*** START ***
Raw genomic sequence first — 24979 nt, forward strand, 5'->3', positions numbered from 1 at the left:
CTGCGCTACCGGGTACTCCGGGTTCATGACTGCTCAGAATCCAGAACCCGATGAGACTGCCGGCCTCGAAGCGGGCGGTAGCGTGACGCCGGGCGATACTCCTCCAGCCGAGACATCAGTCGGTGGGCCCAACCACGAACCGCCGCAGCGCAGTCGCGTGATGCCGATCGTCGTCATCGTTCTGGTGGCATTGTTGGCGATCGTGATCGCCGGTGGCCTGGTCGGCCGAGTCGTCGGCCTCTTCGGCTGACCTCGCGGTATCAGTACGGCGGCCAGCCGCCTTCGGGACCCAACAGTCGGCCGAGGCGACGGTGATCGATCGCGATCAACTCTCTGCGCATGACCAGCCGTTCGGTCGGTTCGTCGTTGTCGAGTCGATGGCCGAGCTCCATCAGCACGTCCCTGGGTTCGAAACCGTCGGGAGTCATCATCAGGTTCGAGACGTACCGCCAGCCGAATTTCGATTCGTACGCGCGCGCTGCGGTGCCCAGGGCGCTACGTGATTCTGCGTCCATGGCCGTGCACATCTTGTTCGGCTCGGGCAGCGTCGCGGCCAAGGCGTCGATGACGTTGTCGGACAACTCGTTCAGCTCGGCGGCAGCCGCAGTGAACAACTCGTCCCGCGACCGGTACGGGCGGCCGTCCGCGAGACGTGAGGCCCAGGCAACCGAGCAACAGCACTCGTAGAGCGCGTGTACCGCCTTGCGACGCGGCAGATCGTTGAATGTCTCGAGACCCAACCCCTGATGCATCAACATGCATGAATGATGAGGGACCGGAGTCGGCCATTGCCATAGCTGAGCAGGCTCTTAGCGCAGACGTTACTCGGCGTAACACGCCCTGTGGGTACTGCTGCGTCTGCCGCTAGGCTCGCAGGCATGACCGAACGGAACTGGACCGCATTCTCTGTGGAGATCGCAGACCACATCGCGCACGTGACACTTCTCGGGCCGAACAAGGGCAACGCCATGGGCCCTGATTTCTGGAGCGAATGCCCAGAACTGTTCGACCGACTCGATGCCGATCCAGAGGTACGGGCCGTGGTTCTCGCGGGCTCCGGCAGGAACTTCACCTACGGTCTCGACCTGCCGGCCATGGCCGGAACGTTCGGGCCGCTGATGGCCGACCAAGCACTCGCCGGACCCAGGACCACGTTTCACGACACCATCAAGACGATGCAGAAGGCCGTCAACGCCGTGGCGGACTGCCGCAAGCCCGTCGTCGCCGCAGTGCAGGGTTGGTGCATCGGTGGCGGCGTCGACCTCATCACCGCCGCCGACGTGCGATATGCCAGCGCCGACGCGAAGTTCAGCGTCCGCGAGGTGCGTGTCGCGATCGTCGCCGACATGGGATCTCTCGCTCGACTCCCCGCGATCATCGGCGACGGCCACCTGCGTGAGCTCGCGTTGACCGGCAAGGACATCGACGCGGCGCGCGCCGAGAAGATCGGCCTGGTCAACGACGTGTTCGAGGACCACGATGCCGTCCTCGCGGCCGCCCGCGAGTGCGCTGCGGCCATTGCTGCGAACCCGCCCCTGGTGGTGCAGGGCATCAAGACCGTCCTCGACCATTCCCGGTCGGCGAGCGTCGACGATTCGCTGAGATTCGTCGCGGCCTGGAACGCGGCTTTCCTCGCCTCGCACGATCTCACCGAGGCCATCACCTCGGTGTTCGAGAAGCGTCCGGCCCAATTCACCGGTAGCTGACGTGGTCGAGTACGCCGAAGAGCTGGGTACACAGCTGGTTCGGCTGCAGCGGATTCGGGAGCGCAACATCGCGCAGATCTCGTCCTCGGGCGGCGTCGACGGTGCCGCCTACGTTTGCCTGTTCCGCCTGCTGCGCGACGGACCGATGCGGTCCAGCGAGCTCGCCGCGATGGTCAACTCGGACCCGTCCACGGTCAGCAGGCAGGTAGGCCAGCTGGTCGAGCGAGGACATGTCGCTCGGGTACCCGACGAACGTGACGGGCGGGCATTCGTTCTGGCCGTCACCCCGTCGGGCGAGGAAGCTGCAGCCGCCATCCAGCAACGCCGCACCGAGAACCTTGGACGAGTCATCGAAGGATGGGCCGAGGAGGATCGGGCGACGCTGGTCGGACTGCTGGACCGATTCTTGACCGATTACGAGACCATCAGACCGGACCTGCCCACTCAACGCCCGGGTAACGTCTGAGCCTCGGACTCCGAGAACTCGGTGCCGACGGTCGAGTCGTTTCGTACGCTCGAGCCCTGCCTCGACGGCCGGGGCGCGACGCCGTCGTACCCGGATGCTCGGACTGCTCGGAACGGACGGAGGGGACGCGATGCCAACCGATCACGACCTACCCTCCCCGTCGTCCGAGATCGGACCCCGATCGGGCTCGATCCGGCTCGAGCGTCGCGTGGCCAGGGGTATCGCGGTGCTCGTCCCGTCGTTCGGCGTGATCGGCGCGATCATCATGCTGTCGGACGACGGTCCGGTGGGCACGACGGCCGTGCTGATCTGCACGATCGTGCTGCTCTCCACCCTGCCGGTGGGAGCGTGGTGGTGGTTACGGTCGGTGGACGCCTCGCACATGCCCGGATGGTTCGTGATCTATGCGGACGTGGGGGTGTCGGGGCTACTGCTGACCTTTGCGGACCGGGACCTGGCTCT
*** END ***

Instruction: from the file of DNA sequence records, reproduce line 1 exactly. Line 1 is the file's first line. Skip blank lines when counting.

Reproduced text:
Raw genomic sequence first — 24979 nt, forward strand, 5'->3', positions numbered from 1 at the left: